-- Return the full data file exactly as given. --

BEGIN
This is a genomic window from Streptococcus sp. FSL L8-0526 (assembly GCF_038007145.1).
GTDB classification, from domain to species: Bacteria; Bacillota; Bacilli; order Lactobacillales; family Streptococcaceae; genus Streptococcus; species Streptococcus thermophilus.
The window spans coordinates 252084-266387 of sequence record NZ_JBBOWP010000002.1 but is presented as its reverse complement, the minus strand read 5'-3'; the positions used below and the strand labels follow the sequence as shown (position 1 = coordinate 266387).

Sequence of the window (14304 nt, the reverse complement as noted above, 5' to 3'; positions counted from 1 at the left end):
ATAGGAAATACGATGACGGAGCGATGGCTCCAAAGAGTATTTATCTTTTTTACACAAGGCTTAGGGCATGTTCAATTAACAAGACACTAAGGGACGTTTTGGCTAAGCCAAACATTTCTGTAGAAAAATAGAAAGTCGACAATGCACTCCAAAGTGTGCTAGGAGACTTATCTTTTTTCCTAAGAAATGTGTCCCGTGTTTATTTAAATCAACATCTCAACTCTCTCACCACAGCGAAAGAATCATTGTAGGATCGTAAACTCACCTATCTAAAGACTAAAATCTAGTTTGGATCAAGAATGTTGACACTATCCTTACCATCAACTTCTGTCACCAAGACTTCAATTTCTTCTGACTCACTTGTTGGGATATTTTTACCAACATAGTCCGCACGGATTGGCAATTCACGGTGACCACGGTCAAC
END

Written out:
This is a genomic window from Streptococcus sp. FSL L8-0526 (assembly GCF_038007145.1).
GTDB classification, from domain to species: Bacteria; Bacillota; Bacilli; order Lactobacillales; family Streptococcaceae; genus Streptococcus; species Streptococcus thermophilus.
The window spans coordinates 252084-266387 of sequence record NZ_JBBOWP010000002.1 but is presented as its reverse complement, the minus strand read 5'-3'; the positions used below and the strand labels follow the sequence as shown (position 1 = coordinate 266387).

Sequence of the window (14304 nt, the reverse complement as noted above, 5' to 3'; positions counted from 1 at the left end):
ATAGGAAATACGATGACGGAGCGATGGCTCCAAAGAGTATTTATCTTTTTTACACAAGGCTTAGGGCATGTTCAATTAACAAGACACTAAGGGACGTTTTGGCTAAGCCAAACATTTCTGTAGAAAAATAGAAAGTCGACAATGCACTCCAAAGTGTGCTAGGAGACTTATCTTTTTTCCTAAGAAATGTGTCCCGTGTTTATTTAAATCAACATCTCAACTCTCTCACCACAGCGAAAGAATCATTGTAGGATCGTAAACTCACCTATCTAAAGACTAAAATCTAGTTTGGATCAAGAATGTTGACACTATCCTTACCATCAACTTCTGTCACCAAGACTTCAATTTCTTCTGACTCACTTGTTGGGATATTTTTACCAACATAGTCCGCACGGATTGGCAATTCACGGTGACCACGGTCAAC